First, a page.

In the streetwear sphere, few have made hardware as crucial to their branding as Matthew Williams, whose 1017 ALYX 9SM label has made technical gear-influenced details into a luxury good. His rollercoaster buckle has become the brand’s signature piece, appearing on everything from belts and bags to jewelry — even a poncho. Though inspired by equipment at a Six Flags theme park, the buckle makes reference to rock climbing gear, with a kiloNewton rating written on the exterior (its classic belt boasts a 24kN and 12kN rating, while the aforementioned poncho includes a 10kN and 5kN rating). Whether or not the €300 EUR belts are actually suitable for rappelling up a mountain is unclear.
Brands like Prada and Heliot Emil have followed Williams’ lead in that regard. But for his first Dior men’s show, Kim Jones went a step further and commissioned Williams to translate his signature rollercoaster buckle for the French fashion label. The new version loses the kiloNewton rating for all manner of Dior branding — not only in the form of the house’s logo, but with the CD initials transformed into the buckle’s shape. And like Williams, Jones has not shied away from adding the buckle to every accessory he can. Along with the new bee motif created by KAWS and the modernization of the house’s Oblique logo, it has become a staple of Jones’ rebranding of Dior for men.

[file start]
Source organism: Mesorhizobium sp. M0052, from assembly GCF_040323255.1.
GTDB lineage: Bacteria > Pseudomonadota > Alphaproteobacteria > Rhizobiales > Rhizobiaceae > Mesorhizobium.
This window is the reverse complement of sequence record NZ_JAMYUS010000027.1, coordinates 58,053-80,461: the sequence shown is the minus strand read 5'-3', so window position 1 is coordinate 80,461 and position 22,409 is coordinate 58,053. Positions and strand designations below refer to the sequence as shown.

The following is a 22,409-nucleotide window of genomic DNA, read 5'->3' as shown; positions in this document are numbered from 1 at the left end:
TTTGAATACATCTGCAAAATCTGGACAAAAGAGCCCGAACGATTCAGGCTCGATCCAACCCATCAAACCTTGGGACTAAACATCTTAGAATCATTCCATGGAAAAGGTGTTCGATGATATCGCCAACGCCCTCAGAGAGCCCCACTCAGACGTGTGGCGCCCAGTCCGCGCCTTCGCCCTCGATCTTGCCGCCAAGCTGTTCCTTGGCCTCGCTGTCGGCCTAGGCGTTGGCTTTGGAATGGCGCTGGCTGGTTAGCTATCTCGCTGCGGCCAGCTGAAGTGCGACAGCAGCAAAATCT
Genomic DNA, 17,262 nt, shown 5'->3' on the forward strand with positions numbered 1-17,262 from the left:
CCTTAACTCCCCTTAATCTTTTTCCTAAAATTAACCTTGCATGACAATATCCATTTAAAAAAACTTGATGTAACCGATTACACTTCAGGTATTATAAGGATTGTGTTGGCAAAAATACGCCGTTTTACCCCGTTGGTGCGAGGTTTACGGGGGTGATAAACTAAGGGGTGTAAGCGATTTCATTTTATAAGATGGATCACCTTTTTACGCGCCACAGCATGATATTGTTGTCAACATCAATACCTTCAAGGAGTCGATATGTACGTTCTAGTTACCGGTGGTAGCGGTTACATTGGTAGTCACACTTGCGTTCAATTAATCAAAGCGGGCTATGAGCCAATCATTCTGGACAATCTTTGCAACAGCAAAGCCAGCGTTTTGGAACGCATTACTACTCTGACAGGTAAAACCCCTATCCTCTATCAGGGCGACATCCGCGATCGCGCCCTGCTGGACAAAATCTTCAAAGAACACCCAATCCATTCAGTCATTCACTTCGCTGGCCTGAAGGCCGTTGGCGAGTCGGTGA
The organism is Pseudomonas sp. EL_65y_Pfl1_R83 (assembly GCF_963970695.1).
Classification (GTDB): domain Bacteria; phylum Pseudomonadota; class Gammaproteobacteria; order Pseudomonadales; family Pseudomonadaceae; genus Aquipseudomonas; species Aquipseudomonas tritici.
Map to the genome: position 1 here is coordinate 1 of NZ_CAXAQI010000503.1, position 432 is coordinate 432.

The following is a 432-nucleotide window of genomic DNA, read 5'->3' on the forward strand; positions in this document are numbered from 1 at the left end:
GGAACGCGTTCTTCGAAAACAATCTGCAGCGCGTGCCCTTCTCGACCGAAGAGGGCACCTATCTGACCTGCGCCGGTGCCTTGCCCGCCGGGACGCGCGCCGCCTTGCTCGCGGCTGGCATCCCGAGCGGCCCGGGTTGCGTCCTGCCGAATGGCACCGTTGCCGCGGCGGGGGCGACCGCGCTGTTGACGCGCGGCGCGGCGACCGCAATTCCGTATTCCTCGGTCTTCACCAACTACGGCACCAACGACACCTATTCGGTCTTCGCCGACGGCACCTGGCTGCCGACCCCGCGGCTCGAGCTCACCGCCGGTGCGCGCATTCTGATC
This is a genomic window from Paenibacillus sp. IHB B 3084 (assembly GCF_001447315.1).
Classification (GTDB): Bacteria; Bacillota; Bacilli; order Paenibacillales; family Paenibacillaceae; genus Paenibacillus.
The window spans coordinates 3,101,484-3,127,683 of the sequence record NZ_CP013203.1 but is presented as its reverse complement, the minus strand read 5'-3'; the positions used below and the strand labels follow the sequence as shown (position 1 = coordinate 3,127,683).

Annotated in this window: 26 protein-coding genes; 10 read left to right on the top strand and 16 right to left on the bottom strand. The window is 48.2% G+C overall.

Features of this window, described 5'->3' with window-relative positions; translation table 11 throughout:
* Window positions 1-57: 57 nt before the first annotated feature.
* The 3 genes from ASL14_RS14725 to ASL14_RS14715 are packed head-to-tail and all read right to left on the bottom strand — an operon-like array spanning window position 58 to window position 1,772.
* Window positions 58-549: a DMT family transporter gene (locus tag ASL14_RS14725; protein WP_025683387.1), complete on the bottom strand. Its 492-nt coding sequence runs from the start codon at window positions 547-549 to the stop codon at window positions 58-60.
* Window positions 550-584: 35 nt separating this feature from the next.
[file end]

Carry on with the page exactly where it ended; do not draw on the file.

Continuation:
Hardware as a form of branding isn’t attractive for all streetwear designers, however. “There’s a lot more hardware in general recently,” ACRONYM designer Errolson Hugh tells HYPEBEAST. “But this is more about a look than anything else; it’s hardware as an ornament or as an aesthetic for the most part, so it’s not really interesting for us.”
Innovative uses of hardware certainly isn’t new for ACRONYM, which Hugh founded with Michaela Sachenbacher in 1994. However the small brand’s profile has risen considerably since Hugh was tapped to revive Nike’s ACG line, moving techwear as a whole from an underground subculture to a popular, Instagrammable style.
Hugh nonetheless remains focused on function over style, sourcing from whatever supplier can provide the quality and consistency he needs. “Material determines possibility. For example, the snap we use on our Gravity Pockets was originally engineered to last for ‘three generations.’ With this type of fatigue curve we felt confident that it could perform the way we need it to,” he says. Watching the label’s pieces in action, it’s easy to see why a high-functioning zipper or snap is so essential to making them work.